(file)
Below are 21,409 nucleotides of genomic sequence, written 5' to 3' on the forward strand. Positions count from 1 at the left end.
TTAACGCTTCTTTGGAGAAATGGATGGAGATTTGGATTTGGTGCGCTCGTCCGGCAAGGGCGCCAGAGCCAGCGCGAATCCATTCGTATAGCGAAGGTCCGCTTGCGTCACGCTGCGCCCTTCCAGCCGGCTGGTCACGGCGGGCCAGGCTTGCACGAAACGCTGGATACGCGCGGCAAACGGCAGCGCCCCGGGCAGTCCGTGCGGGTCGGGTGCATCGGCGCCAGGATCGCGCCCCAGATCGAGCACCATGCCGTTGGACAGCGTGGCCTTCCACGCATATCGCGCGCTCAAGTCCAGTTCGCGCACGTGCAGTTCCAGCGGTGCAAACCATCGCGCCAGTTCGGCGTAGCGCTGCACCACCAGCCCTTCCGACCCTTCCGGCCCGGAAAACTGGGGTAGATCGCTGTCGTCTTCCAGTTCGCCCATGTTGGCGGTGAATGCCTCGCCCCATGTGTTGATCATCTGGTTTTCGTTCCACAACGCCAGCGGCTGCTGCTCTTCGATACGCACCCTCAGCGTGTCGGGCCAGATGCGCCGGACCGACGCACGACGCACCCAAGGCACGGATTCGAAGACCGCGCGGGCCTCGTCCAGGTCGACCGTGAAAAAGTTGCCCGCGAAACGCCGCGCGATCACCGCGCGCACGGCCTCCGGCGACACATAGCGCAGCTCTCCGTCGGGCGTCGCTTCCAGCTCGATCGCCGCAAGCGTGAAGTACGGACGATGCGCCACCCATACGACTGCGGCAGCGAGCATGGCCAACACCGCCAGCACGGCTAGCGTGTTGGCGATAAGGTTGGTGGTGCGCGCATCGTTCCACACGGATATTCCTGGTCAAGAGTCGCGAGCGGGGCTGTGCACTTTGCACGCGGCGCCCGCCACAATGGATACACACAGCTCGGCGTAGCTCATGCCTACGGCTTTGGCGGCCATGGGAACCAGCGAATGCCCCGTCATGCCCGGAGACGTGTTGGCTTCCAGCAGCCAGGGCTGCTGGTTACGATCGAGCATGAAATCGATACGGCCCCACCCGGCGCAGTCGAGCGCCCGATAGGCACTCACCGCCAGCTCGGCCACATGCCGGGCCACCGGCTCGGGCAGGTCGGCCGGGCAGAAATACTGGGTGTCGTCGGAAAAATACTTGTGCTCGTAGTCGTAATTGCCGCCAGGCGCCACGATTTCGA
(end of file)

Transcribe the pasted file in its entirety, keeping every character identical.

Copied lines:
Below are 21,409 nucleotides of genomic sequence, written 5' to 3' on the forward strand. Positions count from 1 at the left end.
TTAACGCTTCTTTGGAGAAATGGATGGAGATTTGGATTTGGTGCGCTCGTCCGGCAAGGGCGCCAGAGCCAGCGCGAATCCATTCGTATAGCGAAGGTCCGCTTGCGTCACGCTGCGCCCTTCCAGCCGGCTGGTCACGGCGGGCCAGGCTTGCACGAAACGCTGGATACGCGCGGCAAACGGCAGCGCCCCGGGCAGTCCGTGCGGGTCGGGTGCATCGGCGCCAGGATCGCGCCCCAGATCGAGCACCATGCCGTTGGACAGCGTGGCCTTCCACGCATATCGCGCGCTCAAGTCCAGTTCGCGCACGTGCAGTTCCAGCGGTGCAAACCATCGCGCCAGTTCGGCGTAGCGCTGCACCACCAGCCCTTCCGACCCTTCCGGCCCGGAAAACTGGGGTAGATCGCTGTCGTCTTCCAGTTCGCCCATGTTGGCGGTGAATGCCTCGCCCCATGTGTTGATCATCTGGTTTTCGTTCCACAACGCCAGCGGCTGCTGCTCTTCGATACGCACCCTCAGCGTGTCGGGCCAGATGCGCCGGACCGACGCACGACGCACCCAAGGCACGGATTCGAAGACCGCGCGGGCCTCGTCCAGGTCGACCGTGAAAAAGTTGCCCGCGAAACGCCGCGCGATCACCGCGCGCACGGCCTCCGGCGACACATAGCGCAGCTCTCCGTCGGGCGTCGCTTCCAGCTCGATCGCCGCAAGCGTGAAGTACGGACGATGCGCCACCCATACGACTGCGGCAGCGAGCATGGCCAACACCGCCAGCACGGCTAGCGTGTTGGCGATAAGGTTGGTGGTGCGCGCATCGTTCCACACGGATATTCCTGGTCAAGAGTCGCGAGCGGGGCTGTGCACTTTGCACGCGGCGCCCGCCACAATGGATACACACAGCTCGGCGTAGCTCATGCCTACGGCTTTGGCGGCCATGGGAACCAGCGAATGCCCCGTCATGCCCGGAGACGTGTTGGCTTCCAGCAGCCAGGGCTGCTGGTTACGATCGAGCATGAAATCGATACGGCCCCACCCGGCGCAGTCGAGCGCCCGATAGGCACTCACCGCCAGCTCGGCCACATGCCGGGCCACCGGCTCGGGCAGGTCGGCCGGGCAGAAATACTGGGTGTCGTCGGAAAAATACTTGTGCTCGTAGTCGTAATTGCCGCCAGGCGCCACGATTTCGA